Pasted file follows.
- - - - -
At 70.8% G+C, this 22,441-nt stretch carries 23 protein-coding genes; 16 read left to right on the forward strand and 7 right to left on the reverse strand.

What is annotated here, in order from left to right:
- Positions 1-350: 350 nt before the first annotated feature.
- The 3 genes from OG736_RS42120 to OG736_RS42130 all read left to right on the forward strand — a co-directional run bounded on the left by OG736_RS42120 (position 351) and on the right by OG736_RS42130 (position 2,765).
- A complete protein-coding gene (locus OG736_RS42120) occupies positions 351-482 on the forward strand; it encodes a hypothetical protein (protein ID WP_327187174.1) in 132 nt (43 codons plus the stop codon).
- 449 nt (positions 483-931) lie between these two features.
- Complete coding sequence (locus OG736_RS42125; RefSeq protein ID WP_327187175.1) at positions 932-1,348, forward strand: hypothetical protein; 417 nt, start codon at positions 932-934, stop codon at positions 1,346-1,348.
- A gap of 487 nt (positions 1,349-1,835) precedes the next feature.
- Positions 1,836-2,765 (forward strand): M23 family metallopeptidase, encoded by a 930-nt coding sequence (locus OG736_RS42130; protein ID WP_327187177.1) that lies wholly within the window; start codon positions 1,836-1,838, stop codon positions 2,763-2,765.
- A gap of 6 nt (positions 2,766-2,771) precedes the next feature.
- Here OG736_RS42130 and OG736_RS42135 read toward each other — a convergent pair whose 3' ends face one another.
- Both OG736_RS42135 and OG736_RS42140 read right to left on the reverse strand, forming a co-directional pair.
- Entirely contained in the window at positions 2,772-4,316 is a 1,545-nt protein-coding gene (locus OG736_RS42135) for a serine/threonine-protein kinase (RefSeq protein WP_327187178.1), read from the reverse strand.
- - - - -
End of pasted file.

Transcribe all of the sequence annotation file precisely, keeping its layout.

At 70.8% G+C, this 22,441-nt stretch carries 23 protein-coding genes; 16 read left to right on the forward strand and 7 right to left on the reverse strand.

What is annotated here, in order from left to right:
- Positions 1-350: 350 nt before the first annotated feature.
- The 3 genes from OG736_RS42120 to OG736_RS42130 all read left to right on the forward strand — a co-directional run bounded on the left by OG736_RS42120 (position 351) and on the right by OG736_RS42130 (position 2,765).
- A complete protein-coding gene (locus OG736_RS42120) occupies positions 351-482 on the forward strand; it encodes a hypothetical protein (protein ID WP_327187174.1) in 132 nt (43 codons plus the stop codon).
- 449 nt (positions 483-931) lie between these two features.
- Complete coding sequence (locus OG736_RS42125; RefSeq protein ID WP_327187175.1) at positions 932-1,348, forward strand: hypothetical protein; 417 nt, start codon at positions 932-934, stop codon at positions 1,346-1,348.
- A gap of 487 nt (positions 1,349-1,835) precedes the next feature.
- Positions 1,836-2,765 (forward strand): M23 family metallopeptidase, encoded by a 930-nt coding sequence (locus OG736_RS42130; protein ID WP_327187177.1) that lies wholly within the window; start codon positions 1,836-1,838, stop codon positions 2,763-2,765.
- A gap of 6 nt (positions 2,766-2,771) precedes the next feature.
- Here OG736_RS42130 and OG736_RS42135 read toward each other — a convergent pair whose 3' ends face one another.
- Both OG736_RS42135 and OG736_RS42140 read right to left on the reverse strand, forming a co-directional pair.
- Entirely contained in the window at positions 2,772-4,316 is a 1,545-nt protein-coding gene (locus OG736_RS42135) for a serine/threonine-protein kinase (RefSeq protein WP_327187178.1), read from the reverse strand.